Weatherbox, with Restless Habs. 10 p.m. Thursday, July 1, Now That's Class. Tickets: $5; call 216-221-8576 or go to myspace.com/nowthatsclass.
Two years ago, Smashing Pumpkins launched a small-hall tour in Cleveland, and they're doing it again, kicking off a 14-city jaunt this week at House of Blues. At the 2008 show, frontman Billy Corgan — who was in particularly good spirits, depite having endured two decades of band drama — finally seemed to be in control of his often caterwauling vocals. But it was apparent then, as it is now, that the group is pretty much a solo project at this point. Corgan is the only original member in the band these days. He can still play the heck out of a guitar, and his post-punk/goth/metal mixture of sounds still influences young artists. But with the exception of 1995's adventurous Mellon Collie and the Infinite Sadness, the band's music really hasn't held up. Smashing Pumpkins are touring behind the recent Teargarden by Kaleidyscope Vol. 1: Songs for a Sailor EP, the first of many to come based on an evolving online project. — Jeff Niesel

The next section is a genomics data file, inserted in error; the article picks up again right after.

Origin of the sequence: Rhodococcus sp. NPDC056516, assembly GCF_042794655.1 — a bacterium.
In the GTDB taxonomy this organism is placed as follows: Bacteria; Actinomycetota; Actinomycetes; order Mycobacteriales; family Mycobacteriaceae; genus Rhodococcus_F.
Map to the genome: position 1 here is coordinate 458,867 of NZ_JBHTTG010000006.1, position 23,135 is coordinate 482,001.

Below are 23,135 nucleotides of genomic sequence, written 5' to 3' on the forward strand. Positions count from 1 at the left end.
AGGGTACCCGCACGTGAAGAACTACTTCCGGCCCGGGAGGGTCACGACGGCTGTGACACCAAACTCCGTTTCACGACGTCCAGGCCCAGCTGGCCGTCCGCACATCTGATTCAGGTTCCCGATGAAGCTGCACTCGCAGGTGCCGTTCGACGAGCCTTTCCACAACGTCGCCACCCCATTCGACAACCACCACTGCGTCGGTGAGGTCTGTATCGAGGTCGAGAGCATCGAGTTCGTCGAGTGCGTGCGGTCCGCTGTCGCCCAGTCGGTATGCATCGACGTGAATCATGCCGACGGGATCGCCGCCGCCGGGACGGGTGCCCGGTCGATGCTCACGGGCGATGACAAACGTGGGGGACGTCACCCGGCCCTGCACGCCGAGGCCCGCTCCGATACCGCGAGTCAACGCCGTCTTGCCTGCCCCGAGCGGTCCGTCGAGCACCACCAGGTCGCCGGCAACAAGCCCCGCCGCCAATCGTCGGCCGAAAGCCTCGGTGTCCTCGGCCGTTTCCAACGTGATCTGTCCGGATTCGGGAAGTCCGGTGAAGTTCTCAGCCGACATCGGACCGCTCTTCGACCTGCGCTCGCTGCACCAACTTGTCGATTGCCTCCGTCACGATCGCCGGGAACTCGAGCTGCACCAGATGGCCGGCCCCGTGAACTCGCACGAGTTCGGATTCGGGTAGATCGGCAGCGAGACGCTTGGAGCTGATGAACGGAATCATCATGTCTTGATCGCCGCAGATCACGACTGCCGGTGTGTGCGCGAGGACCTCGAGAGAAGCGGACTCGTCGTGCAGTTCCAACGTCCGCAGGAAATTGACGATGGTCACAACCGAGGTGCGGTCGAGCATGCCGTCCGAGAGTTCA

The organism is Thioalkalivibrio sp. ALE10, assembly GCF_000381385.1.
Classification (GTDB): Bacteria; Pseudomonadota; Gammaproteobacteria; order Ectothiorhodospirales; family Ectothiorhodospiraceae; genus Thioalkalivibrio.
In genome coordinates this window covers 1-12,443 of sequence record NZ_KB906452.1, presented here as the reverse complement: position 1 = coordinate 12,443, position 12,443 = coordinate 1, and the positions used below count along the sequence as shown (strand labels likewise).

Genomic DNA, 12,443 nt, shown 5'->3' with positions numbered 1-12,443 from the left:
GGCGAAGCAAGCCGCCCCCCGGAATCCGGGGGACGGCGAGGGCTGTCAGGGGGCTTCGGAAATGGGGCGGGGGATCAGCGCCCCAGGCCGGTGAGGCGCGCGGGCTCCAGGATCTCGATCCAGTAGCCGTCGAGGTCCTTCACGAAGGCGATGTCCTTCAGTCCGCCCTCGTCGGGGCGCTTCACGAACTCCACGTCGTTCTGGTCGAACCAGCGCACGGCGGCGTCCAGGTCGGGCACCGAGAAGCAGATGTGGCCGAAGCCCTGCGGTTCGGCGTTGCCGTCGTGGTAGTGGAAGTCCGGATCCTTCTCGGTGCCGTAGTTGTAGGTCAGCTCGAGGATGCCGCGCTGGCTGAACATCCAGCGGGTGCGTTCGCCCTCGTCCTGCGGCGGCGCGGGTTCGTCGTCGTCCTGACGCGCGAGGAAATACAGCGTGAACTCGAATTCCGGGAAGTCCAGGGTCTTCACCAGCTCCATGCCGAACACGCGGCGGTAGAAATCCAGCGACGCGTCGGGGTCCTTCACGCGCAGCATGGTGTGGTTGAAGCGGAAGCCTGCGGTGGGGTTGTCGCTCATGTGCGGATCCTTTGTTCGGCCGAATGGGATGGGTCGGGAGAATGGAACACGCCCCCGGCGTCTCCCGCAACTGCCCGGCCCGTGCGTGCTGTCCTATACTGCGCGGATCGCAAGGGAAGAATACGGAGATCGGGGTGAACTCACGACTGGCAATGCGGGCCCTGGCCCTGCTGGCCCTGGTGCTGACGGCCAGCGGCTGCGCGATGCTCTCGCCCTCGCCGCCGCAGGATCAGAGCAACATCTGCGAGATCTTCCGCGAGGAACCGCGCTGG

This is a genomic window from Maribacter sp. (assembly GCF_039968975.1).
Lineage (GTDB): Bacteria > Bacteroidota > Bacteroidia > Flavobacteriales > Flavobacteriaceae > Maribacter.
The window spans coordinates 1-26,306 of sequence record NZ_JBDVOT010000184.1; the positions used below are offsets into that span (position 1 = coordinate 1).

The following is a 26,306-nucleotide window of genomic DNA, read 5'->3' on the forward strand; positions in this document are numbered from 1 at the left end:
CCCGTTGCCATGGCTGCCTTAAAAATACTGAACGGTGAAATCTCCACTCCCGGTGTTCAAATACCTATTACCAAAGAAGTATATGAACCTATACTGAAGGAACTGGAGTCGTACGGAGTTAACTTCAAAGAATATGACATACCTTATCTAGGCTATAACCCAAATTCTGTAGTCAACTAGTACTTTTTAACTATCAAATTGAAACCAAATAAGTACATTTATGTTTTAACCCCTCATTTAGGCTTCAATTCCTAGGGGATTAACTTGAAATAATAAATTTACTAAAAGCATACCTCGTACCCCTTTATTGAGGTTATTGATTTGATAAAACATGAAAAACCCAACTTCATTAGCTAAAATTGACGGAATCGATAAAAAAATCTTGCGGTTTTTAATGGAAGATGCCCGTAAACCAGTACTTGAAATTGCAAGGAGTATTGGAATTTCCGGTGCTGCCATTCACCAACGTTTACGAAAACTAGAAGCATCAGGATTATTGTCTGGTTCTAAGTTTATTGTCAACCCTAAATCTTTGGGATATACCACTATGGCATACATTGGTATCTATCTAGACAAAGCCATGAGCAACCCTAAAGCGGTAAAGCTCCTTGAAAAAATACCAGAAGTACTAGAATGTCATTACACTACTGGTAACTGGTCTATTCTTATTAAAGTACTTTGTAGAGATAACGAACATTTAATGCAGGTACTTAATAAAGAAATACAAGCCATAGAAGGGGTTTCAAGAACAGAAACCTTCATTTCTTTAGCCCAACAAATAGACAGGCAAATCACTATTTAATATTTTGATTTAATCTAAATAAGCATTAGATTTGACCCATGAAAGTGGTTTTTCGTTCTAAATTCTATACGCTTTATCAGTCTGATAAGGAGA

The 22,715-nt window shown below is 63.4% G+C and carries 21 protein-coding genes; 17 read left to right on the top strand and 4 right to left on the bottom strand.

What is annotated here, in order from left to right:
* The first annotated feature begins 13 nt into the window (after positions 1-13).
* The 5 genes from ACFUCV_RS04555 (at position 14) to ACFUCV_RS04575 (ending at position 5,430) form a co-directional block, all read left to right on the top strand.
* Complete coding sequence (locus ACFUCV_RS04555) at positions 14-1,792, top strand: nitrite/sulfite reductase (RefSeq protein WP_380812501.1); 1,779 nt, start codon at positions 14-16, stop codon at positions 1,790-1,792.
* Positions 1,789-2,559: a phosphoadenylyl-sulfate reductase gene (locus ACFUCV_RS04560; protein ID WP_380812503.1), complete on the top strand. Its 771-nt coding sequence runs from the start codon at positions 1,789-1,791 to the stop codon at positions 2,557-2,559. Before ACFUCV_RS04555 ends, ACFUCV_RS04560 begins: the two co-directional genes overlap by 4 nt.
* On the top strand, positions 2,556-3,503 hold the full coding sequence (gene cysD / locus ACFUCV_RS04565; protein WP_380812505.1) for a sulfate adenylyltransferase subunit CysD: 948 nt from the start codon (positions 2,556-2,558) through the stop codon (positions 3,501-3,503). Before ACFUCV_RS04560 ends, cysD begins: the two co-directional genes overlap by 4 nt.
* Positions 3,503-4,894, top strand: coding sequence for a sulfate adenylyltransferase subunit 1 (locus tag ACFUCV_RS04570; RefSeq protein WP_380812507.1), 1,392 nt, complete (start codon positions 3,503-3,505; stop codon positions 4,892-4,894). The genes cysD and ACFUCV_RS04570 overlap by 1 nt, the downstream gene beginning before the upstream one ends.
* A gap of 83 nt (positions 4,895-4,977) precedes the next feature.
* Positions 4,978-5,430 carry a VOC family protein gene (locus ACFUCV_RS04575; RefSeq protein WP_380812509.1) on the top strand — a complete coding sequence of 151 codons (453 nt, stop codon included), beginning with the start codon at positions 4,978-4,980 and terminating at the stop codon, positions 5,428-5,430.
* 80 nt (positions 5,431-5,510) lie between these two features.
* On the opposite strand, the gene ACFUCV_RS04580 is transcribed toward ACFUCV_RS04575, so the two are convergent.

Smashing Pumpkins, with Bad City. 8:30 p.m. Tuesday, July 6, House of Blues. Tickets: $42.50 advance, $45 day of show; call 216-523-2583 or go to houseofblues.com.
It's hard to overstate guitarist Steve Hackett's contributions to prog-rock. Four decades ago, when he was just 20 years old, Hackett became an integral part of Genesis, one of the most visionary bands in prog history. Over seven years and albums, Hackett set a high standard with the band, and although his tenure was relatively brief, he was there during the group's most influential and interesting period. Hackett was the first Genesis member to record a solo album — 1975's Voyage of the Acolyte — and that creative freedom led to his departure in 1977. He flirted with the group concept again in 1986 with GTR (featuring Yes guitarist Steve Howe), but Hackett has maintained a curious solo career, releasing albums that offer varying degrees of progressive, pop, classical, and rock elements in acoustic and electric contexts. His epic new album, Out of the Tunnel's Mouth, is a symphonic triumph incorporating all of his astonishing gifts. — Brian Baker